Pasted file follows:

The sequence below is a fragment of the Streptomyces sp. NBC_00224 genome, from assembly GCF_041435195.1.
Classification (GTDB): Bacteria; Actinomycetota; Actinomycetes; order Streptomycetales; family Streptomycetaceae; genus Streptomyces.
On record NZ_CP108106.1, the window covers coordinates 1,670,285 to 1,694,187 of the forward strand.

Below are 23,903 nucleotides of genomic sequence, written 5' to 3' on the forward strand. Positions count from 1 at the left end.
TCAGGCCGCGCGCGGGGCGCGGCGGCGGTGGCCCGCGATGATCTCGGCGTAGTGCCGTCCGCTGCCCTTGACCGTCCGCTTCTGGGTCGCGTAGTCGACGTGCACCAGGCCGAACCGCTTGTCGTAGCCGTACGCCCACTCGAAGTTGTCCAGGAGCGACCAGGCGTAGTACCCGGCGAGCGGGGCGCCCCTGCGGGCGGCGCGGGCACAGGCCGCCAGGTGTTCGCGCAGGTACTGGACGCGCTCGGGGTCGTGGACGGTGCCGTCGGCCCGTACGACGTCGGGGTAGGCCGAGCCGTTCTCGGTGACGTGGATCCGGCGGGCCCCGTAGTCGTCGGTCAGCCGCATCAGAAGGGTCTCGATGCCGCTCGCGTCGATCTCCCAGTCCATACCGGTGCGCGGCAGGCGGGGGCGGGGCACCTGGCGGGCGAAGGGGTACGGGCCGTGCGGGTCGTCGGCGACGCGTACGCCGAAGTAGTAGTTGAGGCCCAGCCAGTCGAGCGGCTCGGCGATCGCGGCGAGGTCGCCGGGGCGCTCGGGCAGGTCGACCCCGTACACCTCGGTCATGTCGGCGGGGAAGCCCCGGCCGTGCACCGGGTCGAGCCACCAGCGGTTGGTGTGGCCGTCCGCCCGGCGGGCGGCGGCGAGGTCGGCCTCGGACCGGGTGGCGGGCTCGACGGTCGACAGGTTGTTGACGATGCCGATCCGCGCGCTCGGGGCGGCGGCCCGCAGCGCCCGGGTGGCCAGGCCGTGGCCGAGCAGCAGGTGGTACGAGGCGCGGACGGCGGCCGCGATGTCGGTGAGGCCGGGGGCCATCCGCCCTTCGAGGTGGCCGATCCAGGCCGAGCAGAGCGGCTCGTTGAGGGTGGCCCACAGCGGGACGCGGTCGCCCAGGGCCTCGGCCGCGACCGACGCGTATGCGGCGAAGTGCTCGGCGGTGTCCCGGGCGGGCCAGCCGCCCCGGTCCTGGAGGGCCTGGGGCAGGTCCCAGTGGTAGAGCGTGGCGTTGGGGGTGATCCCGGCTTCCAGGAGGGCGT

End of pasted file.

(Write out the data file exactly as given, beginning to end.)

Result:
The sequence below is a fragment of the Streptomyces sp. NBC_00224 genome, from assembly GCF_041435195.1.
Classification (GTDB): Bacteria; Actinomycetota; Actinomycetes; order Streptomycetales; family Streptomycetaceae; genus Streptomyces.
On record NZ_CP108106.1, the window covers coordinates 1,670,285 to 1,694,187 of the forward strand.

Below are 23,903 nucleotides of genomic sequence, written 5' to 3' on the forward strand. Positions count from 1 at the left end.
TCAGGCCGCGCGCGGGGCGCGGCGGCGGTGGCCCGCGATGATCTCGGCGTAGTGCCGTCCGCTGCCCTTGACCGTCCGCTTCTGGGTCGCGTAGTCGACGTGCACCAGGCCGAACCGCTTGTCGTAGCCGTACGCCCACTCGAAGTTGTCCAGGAGCGACCAGGCGTAGTACCCGGCGAGCGGGGCGCCCCTGCGGGCGGCGCGGGCACAGGCCGCCAGGTGTTCGCGCAGGTACTGGACGCGCTCGGGGTCGTGGACGGTGCCGTCGGCCCGTACGACGTCGGGGTAGGCCGAGCCGTTCTCGGTGACGTGGATCCGGCGGGCCCCGTAGTCGTCGGTCAGCCGCATCAGAAGGGTCTCGATGCCGCTCGCGTCGATCTCCCAGTCCATACCGGTGCGCGGCAGGCGGGGGCGGGGCACCTGGCGGGCGAAGGGGTACGGGCCGTGCGGGTCGTCGGCGACGCGTACGCCGAAGTAGTAGTTGAGGCCCAGCCAGTCGAGCGGCTCGGCGATCGCGGCGAGGTCGCCGGGGCGCTCGGGCAGGTCGACCCCGTACACCTCGGTCATGTCGGCGGGGAAGCCCCGGCCGTGCACCGGGTCGAGCCACCAGCGGTTGGTGTGGCCGTCCGCCCGGCGGGCGGCGGCGAGGTCGGCCTCGGACCGGGTGGCGGGCTCGACGGTCGACAGGTTGTTGACGATGCCGATCCGCGCGCTCGGGGCGGCGGCCCGCAGCGCCCGGGTGGCCAGGCCGTGGCCGAGCAGCAGGTGGTACGAGGCGCGGACGGCGGCCGCGATGTCGGTGAGGCCGGGGGCCATCCGCCCTTCGAGGTGGCCGATCCAGGCCGAGCAGAGCGGCTCGTTGAGGGTGGCCCACAGCGGGACGCGGTCGCCCAGGGCCTCGGCCGCGACCGACGCGTATGCGGCGAAGTGCTCGGCGGTGTCCCGGGCGGGCCAGCCGCCCCGGTCCTGGAGGGCCTGGGGCAGGTCCCAGTGGTAGAGCGTGGCGTTGGGGGTGATCCCGGCTTCCAGGAGGGCGT